So, instead, we drove down to Jackson State University. This is a Historically Black College and in my mind has always been most famous for being the sight where two student protesters were killed by state police just a few days after four students were murdered by the National Guard at Kent State University during a 1970 nationwide student strike against the Vietnam War. I had always thought that those killed had both been students at Jackson State, but when we read the plaques we learned that one (Phillip Lafayette Gibbs) was a student there and one (James Earl Green) was a local high school student, only 17 years old. Both were killed by shotguns, 12 others were injured, and over 400 rounds of buckshot struck the women's dormitory in the course of the vicious police assault on these righteous young student protesters. The incident is noted as a "tragedy" on the university's plaque, but really these were crimes of the system and of the local police. They were murderous crimes carried out as part of defending an even bigger and more murderous crime: the imperialist system's genocidal war in Vietnam and invasion of Cambodia. Standing there and reading about the two students and the tremendous wave of protests and uprisings among young people that swept the country at the time was an inspiring and important reminder of the fact that even here, in the "belly of the imperialist beast" as many once called it, millions can be brought forward to stand up and fight with tremendous courage and self-sacrifice for a whole better world. The heroism of these students and others like them needs to be popularized and emulated today, even as we must go all the way this time in making real revolution, actually breaking through to realize a whole better world.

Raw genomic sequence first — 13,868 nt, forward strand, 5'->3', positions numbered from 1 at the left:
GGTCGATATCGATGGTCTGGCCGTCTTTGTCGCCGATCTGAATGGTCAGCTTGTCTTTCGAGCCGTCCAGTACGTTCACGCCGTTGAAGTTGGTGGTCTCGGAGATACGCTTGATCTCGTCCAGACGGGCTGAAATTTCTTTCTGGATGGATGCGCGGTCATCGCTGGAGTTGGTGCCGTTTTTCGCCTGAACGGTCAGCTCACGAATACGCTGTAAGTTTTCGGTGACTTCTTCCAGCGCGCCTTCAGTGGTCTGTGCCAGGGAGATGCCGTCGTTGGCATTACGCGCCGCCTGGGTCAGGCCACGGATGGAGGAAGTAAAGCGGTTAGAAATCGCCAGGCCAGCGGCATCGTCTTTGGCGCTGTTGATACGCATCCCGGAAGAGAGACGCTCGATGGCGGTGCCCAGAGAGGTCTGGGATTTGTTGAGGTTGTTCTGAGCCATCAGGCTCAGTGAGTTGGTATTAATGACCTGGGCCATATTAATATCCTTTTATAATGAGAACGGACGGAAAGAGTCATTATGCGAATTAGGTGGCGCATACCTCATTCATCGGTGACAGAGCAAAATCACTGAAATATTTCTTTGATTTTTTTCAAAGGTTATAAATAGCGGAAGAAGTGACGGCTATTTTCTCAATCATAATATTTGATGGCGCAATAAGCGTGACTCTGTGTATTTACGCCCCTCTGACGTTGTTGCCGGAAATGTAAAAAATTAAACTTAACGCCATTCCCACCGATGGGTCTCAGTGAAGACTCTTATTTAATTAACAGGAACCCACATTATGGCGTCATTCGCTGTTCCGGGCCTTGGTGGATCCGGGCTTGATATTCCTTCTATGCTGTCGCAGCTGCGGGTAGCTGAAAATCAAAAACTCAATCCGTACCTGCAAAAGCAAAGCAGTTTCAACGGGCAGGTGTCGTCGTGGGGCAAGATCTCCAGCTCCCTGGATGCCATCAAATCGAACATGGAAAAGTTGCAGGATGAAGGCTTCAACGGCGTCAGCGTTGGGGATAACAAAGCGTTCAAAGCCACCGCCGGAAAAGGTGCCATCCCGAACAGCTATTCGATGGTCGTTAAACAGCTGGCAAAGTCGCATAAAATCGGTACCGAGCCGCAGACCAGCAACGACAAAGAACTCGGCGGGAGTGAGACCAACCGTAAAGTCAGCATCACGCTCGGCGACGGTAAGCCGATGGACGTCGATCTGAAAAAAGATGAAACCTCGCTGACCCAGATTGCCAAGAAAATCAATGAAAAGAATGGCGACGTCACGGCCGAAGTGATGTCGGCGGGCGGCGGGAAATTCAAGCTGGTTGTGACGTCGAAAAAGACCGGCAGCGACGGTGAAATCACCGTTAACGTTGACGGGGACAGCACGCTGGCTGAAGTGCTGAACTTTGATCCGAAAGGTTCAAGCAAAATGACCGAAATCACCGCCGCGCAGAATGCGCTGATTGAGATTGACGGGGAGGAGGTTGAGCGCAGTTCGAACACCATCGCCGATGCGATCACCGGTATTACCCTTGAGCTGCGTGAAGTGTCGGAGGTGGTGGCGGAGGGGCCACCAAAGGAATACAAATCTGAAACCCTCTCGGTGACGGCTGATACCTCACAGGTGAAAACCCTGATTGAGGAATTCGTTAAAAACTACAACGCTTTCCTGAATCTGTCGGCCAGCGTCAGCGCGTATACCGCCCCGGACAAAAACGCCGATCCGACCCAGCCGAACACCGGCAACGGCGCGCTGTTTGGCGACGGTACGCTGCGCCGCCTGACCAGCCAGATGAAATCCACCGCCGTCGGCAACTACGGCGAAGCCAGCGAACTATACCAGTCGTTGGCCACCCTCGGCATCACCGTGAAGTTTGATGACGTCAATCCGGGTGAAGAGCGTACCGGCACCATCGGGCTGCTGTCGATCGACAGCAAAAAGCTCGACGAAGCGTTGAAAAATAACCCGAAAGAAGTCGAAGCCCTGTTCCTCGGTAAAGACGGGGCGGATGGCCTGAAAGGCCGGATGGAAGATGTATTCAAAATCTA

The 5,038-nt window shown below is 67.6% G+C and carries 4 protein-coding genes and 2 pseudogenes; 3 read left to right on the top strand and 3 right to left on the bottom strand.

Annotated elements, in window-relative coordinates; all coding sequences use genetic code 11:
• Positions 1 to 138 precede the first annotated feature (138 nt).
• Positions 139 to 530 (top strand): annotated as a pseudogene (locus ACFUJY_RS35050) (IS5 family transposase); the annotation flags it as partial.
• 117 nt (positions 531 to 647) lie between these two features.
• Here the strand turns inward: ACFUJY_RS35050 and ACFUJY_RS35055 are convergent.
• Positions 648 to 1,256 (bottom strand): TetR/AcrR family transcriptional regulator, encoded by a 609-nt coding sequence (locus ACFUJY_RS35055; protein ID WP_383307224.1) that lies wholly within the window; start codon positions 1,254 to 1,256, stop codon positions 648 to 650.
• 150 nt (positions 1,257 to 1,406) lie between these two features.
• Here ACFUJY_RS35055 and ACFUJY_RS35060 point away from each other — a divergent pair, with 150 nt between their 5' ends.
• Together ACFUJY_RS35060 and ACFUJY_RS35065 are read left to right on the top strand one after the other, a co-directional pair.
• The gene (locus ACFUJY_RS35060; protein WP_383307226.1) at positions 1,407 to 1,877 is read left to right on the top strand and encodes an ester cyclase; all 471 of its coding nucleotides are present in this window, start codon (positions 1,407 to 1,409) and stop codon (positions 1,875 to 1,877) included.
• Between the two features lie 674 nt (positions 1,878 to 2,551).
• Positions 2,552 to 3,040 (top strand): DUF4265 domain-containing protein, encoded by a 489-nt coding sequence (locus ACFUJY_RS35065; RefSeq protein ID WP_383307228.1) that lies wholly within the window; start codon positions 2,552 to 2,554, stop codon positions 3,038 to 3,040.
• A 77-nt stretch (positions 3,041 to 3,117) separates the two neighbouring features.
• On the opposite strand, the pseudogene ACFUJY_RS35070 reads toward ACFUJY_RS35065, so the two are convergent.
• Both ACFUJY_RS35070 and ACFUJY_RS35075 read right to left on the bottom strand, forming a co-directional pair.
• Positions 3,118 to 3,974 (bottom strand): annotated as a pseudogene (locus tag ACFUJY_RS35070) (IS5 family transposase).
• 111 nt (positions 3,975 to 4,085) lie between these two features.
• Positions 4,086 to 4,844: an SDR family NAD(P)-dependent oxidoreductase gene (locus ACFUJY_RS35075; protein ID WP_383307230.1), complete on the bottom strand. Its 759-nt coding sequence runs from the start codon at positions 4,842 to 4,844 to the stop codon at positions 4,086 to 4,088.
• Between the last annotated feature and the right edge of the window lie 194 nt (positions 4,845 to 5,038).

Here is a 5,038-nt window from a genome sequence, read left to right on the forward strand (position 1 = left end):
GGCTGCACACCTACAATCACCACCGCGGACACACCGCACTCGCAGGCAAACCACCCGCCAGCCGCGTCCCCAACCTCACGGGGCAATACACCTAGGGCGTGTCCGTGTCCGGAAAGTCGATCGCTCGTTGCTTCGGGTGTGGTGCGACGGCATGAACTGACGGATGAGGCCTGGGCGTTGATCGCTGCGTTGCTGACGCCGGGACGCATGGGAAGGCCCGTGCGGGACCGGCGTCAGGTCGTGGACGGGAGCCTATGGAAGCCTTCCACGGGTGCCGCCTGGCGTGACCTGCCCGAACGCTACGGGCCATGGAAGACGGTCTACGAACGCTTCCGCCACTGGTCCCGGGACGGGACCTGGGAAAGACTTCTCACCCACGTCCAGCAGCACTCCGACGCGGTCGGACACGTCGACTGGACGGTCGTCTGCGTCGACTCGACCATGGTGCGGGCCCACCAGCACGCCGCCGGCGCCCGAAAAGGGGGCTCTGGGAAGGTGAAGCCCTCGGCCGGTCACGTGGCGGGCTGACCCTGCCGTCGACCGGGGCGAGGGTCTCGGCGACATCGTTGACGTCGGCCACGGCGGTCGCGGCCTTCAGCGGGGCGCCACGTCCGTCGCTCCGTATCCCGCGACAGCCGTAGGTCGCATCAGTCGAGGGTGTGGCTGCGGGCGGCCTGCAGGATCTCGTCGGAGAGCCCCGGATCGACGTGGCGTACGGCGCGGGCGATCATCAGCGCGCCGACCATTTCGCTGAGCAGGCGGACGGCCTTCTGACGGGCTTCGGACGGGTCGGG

This Clinic Stays Open

In August 2013 the Abortion Rights Freedom Ride joined others in Jackson at the Jackson Women's Health Organization to say "This Clinic Stays Open!"

We decided to talk to some students and get a feel for the campus. Over and over again we were struck by how open the students were to talking about abortion rights as well as about their lives and deep concerns, and by how deeply a great many of them support this right.